Failing to build trust undermines customer loyalty and damages revenues, with over three quarters (79%) of consumers saying they’ll leave a supplier that they don’t trust. At the same time, focusing on getting customer service basics right and listening to consumers will help brands more than advertising, with 63% of consumers ranking easy processes as a top three factor in building trust.
These are the headline findings of the 2019 Eptica Digital Trust Study, which surveyed 1,000 consumers on their attitudes to trust, as part of wider research into the customer experience offered by top UK brands.
If trust breaks down 79% of consumers said they’d switch from a brand, with nearly half (49%) doing it immediately. A further 10% said they remain but would spend less. Just 4% said they’d continue to buy from a brand at the same level. Men are faster to switch – with 52% moving to a rival immediately, compared to 45% of women.
Demonstrating the importance of customer service to trust, 59% of consumers said ‘giving satisfactory, fast and consistent answers’ to their questions was vital to loyalty. Respondents trusted recommendations from friends and family (52%) above review sites and social media (28%). Over a third (35%) said good advertising was the least important factor in building trust.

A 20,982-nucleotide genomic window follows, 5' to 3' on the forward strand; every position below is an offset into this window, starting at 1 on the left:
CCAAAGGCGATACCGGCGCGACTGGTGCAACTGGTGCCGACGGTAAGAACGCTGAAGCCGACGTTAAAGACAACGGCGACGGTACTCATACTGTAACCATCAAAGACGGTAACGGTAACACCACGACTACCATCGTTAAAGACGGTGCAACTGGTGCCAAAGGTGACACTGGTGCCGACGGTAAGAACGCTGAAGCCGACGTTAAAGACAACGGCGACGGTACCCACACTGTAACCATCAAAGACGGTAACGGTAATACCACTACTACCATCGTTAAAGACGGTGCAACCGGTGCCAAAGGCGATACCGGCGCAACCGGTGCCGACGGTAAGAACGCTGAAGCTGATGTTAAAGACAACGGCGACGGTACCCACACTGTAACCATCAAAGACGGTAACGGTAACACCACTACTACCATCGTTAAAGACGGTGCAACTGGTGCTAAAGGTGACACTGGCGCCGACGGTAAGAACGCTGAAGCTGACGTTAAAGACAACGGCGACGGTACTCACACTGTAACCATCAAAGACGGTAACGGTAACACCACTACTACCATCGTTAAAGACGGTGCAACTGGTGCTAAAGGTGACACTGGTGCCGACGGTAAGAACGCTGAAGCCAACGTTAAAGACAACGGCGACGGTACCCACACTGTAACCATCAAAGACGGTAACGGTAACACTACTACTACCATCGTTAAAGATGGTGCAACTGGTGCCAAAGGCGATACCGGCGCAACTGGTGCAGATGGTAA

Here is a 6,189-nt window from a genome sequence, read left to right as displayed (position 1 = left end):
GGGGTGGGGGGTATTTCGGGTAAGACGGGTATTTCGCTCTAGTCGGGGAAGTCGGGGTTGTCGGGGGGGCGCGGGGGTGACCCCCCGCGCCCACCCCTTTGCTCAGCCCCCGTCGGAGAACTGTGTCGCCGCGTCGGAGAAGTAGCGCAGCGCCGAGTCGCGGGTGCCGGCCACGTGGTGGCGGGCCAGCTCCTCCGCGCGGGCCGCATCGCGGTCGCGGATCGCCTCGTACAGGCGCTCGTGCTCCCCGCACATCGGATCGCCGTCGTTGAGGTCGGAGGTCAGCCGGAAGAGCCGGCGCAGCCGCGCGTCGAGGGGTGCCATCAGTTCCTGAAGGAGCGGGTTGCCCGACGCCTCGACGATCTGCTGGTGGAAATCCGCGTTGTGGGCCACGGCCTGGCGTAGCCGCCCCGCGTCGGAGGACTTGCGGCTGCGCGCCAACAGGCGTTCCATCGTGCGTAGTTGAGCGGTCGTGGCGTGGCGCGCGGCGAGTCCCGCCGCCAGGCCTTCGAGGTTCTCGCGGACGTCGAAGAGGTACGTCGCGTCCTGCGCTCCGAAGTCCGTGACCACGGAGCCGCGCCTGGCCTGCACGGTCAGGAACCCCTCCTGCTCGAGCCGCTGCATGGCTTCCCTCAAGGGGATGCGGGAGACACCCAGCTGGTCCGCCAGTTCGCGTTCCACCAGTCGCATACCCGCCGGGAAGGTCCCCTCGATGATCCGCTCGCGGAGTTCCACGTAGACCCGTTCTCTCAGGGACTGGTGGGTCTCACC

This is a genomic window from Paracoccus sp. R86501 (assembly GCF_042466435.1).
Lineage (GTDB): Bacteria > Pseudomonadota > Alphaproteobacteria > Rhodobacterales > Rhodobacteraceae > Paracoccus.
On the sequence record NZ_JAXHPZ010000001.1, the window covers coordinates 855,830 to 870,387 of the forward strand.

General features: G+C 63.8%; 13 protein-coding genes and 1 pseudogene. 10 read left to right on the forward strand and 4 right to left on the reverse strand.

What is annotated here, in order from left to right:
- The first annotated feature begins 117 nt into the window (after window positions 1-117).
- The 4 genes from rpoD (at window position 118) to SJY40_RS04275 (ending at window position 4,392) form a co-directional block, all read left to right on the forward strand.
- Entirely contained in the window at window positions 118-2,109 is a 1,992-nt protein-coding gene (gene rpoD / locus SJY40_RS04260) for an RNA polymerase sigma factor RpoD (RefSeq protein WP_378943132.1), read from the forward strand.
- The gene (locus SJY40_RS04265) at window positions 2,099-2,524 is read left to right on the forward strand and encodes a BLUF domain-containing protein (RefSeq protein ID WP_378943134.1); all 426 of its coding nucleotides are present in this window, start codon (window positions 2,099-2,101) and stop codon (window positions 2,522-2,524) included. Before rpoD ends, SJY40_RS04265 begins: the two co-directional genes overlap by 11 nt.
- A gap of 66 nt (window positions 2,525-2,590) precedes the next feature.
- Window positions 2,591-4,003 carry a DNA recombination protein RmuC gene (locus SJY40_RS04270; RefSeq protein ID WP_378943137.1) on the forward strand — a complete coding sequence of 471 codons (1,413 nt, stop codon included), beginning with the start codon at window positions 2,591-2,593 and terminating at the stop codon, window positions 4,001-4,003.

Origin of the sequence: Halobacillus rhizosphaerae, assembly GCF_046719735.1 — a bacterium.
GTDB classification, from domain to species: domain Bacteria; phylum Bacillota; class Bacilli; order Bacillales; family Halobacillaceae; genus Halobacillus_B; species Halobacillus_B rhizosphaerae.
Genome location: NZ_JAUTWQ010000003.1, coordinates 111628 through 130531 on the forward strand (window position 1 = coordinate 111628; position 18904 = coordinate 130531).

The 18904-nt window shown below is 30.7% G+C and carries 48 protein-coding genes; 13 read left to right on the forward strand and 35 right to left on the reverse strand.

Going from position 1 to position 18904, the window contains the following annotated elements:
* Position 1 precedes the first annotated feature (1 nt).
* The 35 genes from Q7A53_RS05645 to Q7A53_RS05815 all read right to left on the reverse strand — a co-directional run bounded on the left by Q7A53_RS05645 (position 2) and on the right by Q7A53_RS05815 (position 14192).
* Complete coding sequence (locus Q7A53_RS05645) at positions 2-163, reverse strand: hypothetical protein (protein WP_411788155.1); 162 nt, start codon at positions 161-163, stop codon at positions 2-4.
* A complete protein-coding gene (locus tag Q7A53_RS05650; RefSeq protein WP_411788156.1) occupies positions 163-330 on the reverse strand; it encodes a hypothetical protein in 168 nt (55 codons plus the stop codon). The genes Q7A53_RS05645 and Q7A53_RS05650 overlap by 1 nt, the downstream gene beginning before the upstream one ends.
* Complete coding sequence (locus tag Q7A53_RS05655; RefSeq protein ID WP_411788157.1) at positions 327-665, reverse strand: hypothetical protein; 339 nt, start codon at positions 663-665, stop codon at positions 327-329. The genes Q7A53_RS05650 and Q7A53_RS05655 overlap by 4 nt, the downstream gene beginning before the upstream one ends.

“Brands need to build trust if they want to create strong, long-term relationships with consumers,” said Olivier Njamfa, CEO and Co-Founder, Eptica. “If trust breaks down, customers have no qualms in switching to rivals, making it vital that brands start by getting the basics right and start to listen. They need to act and deliver on their promises if they want to be successful in meeting rising consumer expectations.”
Certain industries are more trusted than others, according to the research. Food retailers were trusted most (ranked first by 21% of respondents), followed by government (16%) and banks (12%). When asked who they least trusted, the top sectors chosen by consumers were automotive/garages (16%), tech/social media (15%) and insurance and government (both 10%). This provides opportunities for brands in these sectors – if they can increase engagement and build trust they will be able to differentiate themselves successfully from rivals and increase overall revenues.
The Study also found that consumers don’t feel that brands are listening to them. Just 8% said that their voices are being heard all of the time, with 74% believing brands pay attention to their views half the time or less. Given the actionable insight that customers can provide to improve processes, products and services, this shows that brands are missing out on essential intelligence that can transform their businesses.
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